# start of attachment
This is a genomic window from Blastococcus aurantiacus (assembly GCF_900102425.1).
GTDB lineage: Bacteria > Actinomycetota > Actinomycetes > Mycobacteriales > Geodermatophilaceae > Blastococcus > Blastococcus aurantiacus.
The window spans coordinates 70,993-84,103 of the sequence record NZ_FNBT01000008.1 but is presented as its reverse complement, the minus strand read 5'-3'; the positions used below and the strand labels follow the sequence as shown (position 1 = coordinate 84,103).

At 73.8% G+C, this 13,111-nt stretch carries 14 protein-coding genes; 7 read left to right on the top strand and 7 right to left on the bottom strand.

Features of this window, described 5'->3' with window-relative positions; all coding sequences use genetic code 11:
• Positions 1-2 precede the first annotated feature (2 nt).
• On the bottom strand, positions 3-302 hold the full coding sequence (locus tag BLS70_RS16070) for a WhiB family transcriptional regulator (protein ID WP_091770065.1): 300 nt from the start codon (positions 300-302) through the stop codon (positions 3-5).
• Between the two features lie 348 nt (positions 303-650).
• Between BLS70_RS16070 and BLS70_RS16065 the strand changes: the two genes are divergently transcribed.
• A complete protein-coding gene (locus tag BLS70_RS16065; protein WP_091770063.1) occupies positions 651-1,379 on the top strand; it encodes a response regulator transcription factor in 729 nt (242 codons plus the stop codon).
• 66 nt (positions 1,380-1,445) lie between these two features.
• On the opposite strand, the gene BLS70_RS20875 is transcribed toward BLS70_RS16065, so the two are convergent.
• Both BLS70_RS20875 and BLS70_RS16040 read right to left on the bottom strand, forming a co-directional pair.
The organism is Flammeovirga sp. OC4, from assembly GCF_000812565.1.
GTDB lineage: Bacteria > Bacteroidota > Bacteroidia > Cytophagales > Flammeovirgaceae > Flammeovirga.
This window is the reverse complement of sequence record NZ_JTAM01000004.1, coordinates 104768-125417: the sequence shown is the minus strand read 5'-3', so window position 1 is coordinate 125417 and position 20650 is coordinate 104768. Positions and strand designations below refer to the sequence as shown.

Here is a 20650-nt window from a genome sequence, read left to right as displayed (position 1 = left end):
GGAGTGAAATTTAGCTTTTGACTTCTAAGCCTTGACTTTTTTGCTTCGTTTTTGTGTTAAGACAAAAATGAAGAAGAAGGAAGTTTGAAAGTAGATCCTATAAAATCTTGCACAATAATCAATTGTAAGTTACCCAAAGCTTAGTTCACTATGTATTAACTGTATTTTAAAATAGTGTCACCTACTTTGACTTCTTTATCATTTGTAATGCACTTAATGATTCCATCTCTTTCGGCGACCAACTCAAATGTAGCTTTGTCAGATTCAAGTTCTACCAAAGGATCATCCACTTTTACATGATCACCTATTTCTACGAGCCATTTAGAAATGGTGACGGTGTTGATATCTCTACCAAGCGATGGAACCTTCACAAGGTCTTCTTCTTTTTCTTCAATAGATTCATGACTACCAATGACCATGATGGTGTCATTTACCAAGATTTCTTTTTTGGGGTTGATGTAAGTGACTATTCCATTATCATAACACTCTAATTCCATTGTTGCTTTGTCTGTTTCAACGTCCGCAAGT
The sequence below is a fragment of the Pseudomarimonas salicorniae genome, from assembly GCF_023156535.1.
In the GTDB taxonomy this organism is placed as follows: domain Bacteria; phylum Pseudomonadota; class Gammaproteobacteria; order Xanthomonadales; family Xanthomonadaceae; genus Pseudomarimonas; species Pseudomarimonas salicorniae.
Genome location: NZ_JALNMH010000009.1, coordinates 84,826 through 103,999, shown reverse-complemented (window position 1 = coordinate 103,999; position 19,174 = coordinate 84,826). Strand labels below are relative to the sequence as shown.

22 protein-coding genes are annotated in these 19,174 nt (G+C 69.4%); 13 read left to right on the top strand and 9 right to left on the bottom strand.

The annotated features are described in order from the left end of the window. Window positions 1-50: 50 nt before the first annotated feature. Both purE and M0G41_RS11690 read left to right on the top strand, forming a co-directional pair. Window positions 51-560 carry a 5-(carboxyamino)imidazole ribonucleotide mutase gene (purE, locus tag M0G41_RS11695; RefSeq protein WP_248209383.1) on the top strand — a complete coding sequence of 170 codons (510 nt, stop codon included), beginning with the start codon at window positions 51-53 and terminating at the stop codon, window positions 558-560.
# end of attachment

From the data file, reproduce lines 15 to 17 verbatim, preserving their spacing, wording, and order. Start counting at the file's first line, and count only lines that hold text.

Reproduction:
GTDB lineage: Bacteria > Bacteroidota > Bacteroidia > Cytophagales > Flammeovirgaceae > Flammeovirga.
This window is the reverse complement of sequence record NZ_JTAM01000004.1, coordinates 104768-125417: the sequence shown is the minus strand read 5'-3', so window position 1 is coordinate 125417 and position 20650 is coordinate 104768. Positions and strand designations below refer to the sequence as shown.

Here is a 20650-nt window from a genome sequence, read left to right as displayed (position 1 = left end):